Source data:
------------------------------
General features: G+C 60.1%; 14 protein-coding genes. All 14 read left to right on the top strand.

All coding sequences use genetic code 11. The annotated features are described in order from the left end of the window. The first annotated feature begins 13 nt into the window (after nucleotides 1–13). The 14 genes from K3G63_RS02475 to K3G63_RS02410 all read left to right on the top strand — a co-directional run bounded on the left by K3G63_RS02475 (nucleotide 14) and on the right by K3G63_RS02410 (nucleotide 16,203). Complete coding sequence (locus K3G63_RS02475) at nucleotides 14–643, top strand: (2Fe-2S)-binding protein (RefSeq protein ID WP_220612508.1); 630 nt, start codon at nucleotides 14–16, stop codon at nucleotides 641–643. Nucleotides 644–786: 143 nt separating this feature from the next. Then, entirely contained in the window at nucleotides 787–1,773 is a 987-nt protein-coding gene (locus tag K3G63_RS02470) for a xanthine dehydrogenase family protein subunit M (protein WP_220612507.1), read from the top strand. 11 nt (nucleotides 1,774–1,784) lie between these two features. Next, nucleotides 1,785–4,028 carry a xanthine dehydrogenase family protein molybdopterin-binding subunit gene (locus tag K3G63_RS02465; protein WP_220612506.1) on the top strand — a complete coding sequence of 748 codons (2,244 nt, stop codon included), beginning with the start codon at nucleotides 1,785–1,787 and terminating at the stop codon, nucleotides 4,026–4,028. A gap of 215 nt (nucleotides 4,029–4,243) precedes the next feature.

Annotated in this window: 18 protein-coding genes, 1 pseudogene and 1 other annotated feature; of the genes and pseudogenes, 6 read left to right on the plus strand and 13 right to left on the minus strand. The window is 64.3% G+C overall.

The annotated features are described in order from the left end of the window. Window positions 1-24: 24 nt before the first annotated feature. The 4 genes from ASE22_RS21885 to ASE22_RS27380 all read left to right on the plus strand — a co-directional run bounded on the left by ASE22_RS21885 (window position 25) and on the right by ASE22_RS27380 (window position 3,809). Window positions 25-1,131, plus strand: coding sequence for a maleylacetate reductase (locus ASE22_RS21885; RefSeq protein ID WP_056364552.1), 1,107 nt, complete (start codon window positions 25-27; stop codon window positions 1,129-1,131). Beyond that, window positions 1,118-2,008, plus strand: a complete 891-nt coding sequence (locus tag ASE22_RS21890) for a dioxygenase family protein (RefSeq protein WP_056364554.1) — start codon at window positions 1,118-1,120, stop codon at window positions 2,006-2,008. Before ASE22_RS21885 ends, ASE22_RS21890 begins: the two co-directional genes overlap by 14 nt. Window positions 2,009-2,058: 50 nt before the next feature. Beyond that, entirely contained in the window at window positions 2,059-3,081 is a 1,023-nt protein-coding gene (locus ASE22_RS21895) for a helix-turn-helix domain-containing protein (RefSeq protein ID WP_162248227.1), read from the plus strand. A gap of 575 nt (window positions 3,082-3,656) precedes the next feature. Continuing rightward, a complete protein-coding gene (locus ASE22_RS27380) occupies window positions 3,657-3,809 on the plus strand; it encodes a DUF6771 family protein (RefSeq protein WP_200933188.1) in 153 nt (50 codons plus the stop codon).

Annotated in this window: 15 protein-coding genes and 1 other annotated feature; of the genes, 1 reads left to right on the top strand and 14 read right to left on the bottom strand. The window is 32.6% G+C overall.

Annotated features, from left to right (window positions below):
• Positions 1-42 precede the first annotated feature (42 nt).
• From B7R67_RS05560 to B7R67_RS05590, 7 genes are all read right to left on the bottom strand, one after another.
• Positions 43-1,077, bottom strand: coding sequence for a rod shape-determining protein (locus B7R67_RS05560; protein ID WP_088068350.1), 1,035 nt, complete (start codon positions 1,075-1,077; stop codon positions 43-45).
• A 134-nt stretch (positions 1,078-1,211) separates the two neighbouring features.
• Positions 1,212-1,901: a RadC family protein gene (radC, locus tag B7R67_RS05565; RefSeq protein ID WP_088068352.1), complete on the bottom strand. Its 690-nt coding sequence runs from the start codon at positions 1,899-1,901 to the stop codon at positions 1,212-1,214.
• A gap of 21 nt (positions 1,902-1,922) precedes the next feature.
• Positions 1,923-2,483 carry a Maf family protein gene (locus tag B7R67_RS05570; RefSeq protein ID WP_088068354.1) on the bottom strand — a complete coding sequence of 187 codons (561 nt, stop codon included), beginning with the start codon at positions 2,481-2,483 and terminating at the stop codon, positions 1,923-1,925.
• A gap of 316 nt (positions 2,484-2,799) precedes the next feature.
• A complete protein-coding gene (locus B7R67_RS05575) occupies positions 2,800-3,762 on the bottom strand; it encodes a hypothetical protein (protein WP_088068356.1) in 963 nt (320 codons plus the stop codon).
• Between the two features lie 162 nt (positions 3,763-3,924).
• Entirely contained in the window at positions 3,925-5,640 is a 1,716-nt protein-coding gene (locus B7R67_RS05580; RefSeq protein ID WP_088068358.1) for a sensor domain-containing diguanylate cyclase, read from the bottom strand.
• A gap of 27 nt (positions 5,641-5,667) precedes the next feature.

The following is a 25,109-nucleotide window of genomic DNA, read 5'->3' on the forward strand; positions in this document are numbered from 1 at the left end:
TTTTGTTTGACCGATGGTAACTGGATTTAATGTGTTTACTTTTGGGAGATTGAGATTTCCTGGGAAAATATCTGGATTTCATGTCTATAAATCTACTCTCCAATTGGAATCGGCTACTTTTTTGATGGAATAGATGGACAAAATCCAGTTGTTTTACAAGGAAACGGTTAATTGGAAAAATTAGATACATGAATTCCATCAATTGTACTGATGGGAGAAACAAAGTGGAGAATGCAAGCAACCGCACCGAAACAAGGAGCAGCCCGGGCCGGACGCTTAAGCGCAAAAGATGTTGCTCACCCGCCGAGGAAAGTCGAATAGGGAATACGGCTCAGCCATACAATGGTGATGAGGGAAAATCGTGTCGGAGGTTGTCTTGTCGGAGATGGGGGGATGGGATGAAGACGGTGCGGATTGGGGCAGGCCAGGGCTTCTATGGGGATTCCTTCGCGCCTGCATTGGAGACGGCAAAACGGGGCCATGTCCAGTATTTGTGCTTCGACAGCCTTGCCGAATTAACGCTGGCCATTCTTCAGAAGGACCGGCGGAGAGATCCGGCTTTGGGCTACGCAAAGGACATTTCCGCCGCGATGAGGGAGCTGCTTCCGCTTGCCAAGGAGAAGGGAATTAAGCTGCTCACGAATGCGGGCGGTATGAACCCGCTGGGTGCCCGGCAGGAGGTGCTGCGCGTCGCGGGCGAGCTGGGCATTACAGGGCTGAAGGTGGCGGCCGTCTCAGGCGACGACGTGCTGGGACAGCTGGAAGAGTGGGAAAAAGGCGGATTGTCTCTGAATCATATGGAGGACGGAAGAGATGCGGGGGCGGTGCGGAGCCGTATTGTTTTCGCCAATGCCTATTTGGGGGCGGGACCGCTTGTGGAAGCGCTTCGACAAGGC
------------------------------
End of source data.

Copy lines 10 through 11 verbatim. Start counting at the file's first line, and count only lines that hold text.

• A 134-nt stretch (positions 1,078-1,211) separates the two neighbouring features.
• Positions 1,212-1,901: a RadC family protein gene (radC, locus tag B7R67_RS05565; RefSeq protein ID WP_088068352.1), complete on the bottom strand. Its 690-nt coding sequence runs from the start codon at positions 1,899-1,901 to the stop codon at positions 1,212-1,214.